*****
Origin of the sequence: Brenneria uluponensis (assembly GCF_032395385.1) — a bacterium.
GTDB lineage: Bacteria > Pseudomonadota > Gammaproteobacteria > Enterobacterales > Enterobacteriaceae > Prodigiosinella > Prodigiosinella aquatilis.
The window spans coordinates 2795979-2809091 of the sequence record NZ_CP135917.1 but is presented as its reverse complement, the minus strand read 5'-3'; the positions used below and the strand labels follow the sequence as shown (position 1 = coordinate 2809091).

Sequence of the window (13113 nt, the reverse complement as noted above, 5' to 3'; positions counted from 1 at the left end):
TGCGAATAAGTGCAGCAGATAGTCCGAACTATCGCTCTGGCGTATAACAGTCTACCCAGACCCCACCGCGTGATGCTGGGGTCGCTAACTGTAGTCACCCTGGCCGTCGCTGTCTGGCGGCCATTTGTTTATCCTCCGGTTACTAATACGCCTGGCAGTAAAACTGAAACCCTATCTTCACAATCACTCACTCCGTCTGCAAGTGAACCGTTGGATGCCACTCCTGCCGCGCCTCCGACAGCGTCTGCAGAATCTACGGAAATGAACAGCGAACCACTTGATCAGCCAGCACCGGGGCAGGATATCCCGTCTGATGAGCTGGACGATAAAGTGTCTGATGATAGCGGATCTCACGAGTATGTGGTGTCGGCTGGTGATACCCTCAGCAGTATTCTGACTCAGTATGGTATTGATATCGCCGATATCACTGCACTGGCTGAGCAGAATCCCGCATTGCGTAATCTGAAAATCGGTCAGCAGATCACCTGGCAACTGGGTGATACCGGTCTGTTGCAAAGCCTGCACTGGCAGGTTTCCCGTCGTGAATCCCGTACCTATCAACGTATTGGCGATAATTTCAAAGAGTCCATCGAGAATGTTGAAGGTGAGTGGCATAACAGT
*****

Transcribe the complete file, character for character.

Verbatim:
Origin of the sequence: Brenneria uluponensis (assembly GCF_032395385.1) — a bacterium.
GTDB lineage: Bacteria > Pseudomonadota > Gammaproteobacteria > Enterobacterales > Enterobacteriaceae > Prodigiosinella > Prodigiosinella aquatilis.
The window spans coordinates 2795979-2809091 of the sequence record NZ_CP135917.1 but is presented as its reverse complement, the minus strand read 5'-3'; the positions used below and the strand labels follow the sequence as shown (position 1 = coordinate 2809091).

Sequence of the window (13113 nt, the reverse complement as noted above, 5' to 3'; positions counted from 1 at the left end):
TGCGAATAAGTGCAGCAGATAGTCCGAACTATCGCTCTGGCGTATAACAGTCTACCCAGACCCCACCGCGTGATGCTGGGGTCGCTAACTGTAGTCACCCTGGCCGTCGCTGTCTGGCGGCCATTTGTTTATCCTCCGGTTACTAATACGCCTGGCAGTAAAACTGAAACCCTATCTTCACAATCACTCACTCCGTCTGCAAGTGAACCGTTGGATGCCACTCCTGCCGCGCCTCCGACAGCGTCTGCAGAATCTACGGAAATGAACAGCGAACCACTTGATCAGCCAGCACCGGGGCAGGATATCCCGTCTGATGAGCTGGACGATAAAGTGTCTGATGATAGCGGATCTCACGAGTATGTGGTGTCGGCTGGTGATACCCTCAGCAGTATTCTGACTCAGTATGGTATTGATATCGCCGATATCACTGCACTGGCTGAGCAGAATCCCGCATTGCGTAATCTGAAAATCGGTCAGCAGATCACCTGGCAACTGGGTGATACCGGTCTGTTGCAAAGCCTGCACTGGCAGGTTTCCCGTCGTGAATCCCGTACCTATCAACGTATTGGCGATAATTTCAAAGAGTCCATCGAGAATGTTGAAGGTGAGTGGCATAACAGT